April 12th, 2021, is International Day for Street Children. Organizations across the world are recognizing this day to highlight the strength and resilience of children in street situations.
We seek out to engage with youth in street situations so we can help set them on a healthy path.
Future of Africa was founded by TK Mawuli Azaglo as a campus club at Wilfrid Laurier University in 2008, to educate university students on their misconceptions and stereotypes about Africa. Between 2009 and 2015 FOA organized and led several service-learning trips to Arua, Uganda, and Lolito, Ghana to engage Canadian university students in computer literacy, poultry, sports, and school renovation projects. FOA registered as a Ghanaian not-for-profit organization in 2011.
In 2015 FOA begun its work with children in street situations in Accra. Today, FOA delivers a 5-year holistic wellness, technical education, and entrepreneurial skills education to homeless youth in Accra between 13-15 years old, and the first step of our Midzo Program is for our volunteers to engage with youth in the streets who have an interest in technical education and entrepreneurial skills.
Future of Africa works with homeless youth in Accra to help transform their lives, their families, and their communities.More About Our Philosophy
The focus is on earning their trust by providing friendship, meals, and emergency health care.
Future of Africa engages children living in street situations at the Okponglo, Shiashi, Opeibea, Flower Pot, and American House intersections. At Norviwo Community Center, we transition street residents below 15 years off the streets, offer rehabilitation programs and reunite them with their families. We work with families to prepare and enroll former street residents in school or vocational training to help them realize and contribute their created potential.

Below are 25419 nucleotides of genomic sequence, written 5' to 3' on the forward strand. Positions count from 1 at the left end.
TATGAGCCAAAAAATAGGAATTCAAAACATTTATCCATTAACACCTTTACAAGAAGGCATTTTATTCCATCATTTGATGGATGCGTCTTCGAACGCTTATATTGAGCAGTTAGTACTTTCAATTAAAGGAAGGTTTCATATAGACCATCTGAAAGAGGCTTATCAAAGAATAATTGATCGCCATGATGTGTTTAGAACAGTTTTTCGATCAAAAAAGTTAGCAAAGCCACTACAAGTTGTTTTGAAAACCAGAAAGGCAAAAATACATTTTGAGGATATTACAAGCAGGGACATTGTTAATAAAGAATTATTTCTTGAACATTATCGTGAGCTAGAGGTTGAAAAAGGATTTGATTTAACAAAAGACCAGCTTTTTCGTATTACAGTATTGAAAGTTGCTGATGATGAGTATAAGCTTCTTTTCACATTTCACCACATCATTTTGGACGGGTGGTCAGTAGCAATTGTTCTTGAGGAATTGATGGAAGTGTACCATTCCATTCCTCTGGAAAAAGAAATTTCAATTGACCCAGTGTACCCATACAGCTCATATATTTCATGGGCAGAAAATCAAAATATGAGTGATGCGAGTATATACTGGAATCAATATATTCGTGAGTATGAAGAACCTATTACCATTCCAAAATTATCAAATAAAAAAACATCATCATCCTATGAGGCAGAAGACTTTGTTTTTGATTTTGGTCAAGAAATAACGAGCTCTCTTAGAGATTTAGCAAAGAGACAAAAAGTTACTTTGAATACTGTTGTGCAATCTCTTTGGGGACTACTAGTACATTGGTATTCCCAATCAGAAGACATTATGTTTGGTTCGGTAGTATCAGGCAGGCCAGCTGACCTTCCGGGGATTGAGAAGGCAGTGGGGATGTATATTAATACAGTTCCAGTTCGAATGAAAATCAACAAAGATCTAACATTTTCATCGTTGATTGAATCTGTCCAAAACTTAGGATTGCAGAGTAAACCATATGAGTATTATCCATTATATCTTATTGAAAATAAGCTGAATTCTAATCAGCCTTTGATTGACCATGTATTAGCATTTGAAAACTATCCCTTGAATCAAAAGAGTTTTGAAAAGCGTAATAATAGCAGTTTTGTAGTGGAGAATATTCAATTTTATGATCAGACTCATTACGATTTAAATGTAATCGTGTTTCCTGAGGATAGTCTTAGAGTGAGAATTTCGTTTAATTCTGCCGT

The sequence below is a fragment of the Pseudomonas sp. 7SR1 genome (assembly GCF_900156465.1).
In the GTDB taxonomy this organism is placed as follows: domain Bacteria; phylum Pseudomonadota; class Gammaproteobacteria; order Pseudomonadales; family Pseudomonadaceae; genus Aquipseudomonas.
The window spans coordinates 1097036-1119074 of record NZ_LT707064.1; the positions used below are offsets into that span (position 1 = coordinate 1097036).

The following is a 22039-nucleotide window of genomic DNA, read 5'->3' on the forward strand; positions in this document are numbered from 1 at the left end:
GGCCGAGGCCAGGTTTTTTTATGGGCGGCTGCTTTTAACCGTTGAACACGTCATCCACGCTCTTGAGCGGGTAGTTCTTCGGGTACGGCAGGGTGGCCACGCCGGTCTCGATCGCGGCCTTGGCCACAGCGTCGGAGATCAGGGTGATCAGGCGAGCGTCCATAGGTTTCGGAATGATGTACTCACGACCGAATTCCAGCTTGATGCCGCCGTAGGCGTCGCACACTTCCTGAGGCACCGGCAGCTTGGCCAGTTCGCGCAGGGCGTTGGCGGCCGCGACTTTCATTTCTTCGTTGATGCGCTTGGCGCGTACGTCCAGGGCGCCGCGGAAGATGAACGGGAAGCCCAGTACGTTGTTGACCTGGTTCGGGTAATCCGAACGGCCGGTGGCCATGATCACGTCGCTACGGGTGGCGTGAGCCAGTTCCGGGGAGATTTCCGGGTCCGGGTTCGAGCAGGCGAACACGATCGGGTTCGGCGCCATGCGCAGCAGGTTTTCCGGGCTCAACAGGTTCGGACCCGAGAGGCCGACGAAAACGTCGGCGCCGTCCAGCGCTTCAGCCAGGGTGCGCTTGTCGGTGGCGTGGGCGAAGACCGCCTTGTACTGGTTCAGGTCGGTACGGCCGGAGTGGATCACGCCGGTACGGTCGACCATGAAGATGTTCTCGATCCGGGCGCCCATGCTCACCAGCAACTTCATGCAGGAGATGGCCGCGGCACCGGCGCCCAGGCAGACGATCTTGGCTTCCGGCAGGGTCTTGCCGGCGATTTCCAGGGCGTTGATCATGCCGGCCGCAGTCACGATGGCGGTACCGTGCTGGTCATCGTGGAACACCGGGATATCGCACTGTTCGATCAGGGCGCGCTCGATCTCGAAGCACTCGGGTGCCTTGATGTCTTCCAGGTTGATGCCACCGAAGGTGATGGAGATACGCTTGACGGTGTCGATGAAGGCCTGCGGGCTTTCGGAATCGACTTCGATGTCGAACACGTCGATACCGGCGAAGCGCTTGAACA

We maintain strong interactions and relationships with children in street situations by engaging passionate university students who are keen to serve and develop their leadership skills. Our university students hangout with street residents weekly and participate in reflection activities to discuss their experiences and its impact on their lives.
Harnessing their courage, tenacity, and grit to be change-makers wherever they find themselves.
It is not uncommon for children in street situations to become destitute, hopeless, and disenfranchised. They are often treated as unworthy because they are written off as social deviants.
Through counseling, coaching, and our investment in their education, we are able to transform their mindsets, fill them with hope and encourage them to respond to a higher calling; using their experiences to ultimately serve and improve the lives of people in their communities.
Now we prepare them for continuing the learning and support towards adulthood and independence.
Our education places emphasis on entrepreneurship because after the first three years we want to empower our graduates to create jobs, provide employment, and grow their local economies to reduce the impact of poverty. Our robust five-year program is built to ensure we inspire, embrace, educate and establish homeless youth to become productive citizens in their communities. With the continued support of our Norviwo Extended Family Services (NEFS) we're able to provide further guidance and education to help keep those who have worked through our Midzo, Miahaya, and Miasrornu programs to continue down the path to independence, responsibility, and to become leaders for positive change in their communities.
Every moment a child is off the streets and in the classroom is another moment for the Future of Africa.
Assistant Dean at Ashesi, Torwomenye Azaglo, leads in an effort to support and rehabilitate Accra's street children.
Facility Coordinator at Future of Africa, Eunice Nusimebia Agbenyegah, shares her personal experiences with former street residents.